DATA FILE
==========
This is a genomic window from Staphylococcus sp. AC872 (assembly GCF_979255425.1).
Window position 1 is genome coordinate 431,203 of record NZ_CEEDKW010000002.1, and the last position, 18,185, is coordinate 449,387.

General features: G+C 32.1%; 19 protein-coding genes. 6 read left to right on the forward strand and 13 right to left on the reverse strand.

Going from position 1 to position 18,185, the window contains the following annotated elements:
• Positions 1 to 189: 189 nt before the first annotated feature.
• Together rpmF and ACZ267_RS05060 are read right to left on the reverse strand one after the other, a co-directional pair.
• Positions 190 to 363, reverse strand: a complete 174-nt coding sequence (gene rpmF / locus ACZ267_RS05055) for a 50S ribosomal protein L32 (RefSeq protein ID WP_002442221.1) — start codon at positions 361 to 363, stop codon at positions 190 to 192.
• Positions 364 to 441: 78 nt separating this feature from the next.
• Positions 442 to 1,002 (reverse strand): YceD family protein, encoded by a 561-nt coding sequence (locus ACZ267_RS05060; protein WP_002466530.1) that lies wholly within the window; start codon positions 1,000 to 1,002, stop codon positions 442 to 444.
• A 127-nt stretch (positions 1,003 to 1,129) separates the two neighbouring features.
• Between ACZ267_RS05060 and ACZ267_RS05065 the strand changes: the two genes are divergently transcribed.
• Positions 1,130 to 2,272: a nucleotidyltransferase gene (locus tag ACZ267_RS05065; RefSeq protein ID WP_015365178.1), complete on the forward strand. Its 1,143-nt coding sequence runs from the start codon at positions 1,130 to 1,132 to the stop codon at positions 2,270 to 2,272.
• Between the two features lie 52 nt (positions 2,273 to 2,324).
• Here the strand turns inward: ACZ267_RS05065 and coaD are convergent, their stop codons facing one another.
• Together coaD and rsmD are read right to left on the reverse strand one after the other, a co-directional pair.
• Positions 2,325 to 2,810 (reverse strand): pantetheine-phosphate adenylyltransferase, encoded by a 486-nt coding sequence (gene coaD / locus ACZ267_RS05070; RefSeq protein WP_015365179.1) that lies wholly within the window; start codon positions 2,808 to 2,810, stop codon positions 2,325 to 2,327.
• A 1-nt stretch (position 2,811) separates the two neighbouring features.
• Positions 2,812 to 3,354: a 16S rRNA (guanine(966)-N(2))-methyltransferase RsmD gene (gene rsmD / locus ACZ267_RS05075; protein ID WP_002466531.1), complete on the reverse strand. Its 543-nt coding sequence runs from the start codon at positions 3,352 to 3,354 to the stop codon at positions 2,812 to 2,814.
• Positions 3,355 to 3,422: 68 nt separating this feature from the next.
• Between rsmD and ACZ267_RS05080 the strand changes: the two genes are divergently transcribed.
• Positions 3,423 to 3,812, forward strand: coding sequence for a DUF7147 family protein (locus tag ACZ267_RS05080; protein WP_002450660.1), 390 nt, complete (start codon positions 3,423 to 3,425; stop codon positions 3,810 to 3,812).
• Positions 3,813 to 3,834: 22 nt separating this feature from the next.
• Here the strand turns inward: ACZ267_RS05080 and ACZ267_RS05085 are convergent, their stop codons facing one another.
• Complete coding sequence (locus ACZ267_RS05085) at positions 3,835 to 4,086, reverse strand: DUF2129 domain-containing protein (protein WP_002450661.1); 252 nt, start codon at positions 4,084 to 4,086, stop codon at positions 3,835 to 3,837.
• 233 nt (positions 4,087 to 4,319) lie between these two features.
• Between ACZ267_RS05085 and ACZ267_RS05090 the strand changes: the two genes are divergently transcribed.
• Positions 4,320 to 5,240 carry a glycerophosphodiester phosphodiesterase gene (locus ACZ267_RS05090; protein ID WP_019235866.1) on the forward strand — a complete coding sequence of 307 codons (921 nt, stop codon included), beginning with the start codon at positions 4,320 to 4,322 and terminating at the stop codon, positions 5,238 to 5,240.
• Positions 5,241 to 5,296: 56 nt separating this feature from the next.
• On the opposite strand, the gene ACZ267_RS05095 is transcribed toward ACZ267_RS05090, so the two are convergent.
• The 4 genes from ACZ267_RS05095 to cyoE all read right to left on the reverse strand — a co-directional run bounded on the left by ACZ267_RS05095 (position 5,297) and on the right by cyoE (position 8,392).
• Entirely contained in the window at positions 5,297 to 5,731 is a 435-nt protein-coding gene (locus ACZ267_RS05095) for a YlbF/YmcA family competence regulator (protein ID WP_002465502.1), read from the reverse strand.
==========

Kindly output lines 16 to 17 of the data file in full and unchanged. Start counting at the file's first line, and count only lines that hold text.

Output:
• Positions 2,325 to 2,810 (reverse strand): pantetheine-phosphate adenylyltransferase, encoded by a 486-nt coding sequence (gene coaD / locus ACZ267_RS05070; RefSeq protein WP_015365179.1) that lies wholly within the window; start codon positions 2,808 to 2,810, stop codon positions 2,325 to 2,327.
• A 1-nt stretch (position 2,811) separates the two neighbouring features.